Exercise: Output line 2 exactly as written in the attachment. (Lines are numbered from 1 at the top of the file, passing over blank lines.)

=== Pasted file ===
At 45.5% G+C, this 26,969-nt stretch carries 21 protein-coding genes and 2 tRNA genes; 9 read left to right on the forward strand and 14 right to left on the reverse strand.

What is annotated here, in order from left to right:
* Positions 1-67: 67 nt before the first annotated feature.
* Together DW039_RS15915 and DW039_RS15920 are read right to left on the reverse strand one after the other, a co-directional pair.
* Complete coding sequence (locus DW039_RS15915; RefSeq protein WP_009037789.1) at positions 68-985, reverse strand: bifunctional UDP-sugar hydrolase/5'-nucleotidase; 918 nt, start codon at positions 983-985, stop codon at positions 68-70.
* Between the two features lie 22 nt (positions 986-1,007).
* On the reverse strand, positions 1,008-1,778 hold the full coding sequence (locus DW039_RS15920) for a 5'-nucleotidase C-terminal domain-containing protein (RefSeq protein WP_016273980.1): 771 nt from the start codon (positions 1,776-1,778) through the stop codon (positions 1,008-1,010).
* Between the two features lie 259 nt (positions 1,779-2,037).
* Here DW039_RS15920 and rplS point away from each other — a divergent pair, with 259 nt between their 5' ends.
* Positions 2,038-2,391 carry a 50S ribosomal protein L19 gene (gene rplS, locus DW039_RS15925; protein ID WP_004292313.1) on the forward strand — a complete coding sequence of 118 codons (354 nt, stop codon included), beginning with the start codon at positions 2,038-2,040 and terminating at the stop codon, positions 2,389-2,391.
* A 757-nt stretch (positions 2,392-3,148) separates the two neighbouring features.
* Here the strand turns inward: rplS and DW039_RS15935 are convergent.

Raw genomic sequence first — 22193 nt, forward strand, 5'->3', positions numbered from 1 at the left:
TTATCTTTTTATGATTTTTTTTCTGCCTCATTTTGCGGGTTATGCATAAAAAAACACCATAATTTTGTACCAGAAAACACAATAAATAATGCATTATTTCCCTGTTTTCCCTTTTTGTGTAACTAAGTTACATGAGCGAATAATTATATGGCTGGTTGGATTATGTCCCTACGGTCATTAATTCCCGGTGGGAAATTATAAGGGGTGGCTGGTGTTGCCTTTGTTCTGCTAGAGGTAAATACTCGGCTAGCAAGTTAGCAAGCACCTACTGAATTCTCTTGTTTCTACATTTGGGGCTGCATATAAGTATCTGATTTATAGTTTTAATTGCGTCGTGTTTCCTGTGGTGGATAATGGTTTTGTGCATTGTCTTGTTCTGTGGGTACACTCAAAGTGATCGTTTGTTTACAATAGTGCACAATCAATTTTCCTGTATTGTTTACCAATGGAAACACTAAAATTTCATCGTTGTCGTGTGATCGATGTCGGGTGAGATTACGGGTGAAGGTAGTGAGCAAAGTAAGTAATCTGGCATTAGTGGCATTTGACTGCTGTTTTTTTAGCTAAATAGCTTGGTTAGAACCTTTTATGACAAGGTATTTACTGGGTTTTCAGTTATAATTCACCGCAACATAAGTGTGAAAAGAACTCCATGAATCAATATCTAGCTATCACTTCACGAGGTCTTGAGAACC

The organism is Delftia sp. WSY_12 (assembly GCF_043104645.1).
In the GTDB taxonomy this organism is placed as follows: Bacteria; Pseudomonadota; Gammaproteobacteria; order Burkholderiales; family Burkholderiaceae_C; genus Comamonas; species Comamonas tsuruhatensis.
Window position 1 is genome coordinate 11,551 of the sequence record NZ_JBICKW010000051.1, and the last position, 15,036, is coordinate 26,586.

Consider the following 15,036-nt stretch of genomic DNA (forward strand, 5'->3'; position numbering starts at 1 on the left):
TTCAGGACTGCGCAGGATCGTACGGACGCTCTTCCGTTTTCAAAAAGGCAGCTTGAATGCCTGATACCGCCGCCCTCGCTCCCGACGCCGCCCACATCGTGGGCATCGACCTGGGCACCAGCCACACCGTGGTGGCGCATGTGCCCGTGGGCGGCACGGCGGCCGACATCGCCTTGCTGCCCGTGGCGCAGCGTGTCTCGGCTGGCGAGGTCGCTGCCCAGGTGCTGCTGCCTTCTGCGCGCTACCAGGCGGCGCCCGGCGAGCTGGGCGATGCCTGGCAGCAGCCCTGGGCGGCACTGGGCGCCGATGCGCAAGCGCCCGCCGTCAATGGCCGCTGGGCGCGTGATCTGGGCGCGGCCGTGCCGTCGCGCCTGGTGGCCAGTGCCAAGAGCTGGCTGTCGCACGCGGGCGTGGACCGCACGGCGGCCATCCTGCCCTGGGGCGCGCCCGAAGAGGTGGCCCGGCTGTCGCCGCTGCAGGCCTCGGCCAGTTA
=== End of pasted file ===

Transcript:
What is annotated here, in order from left to right: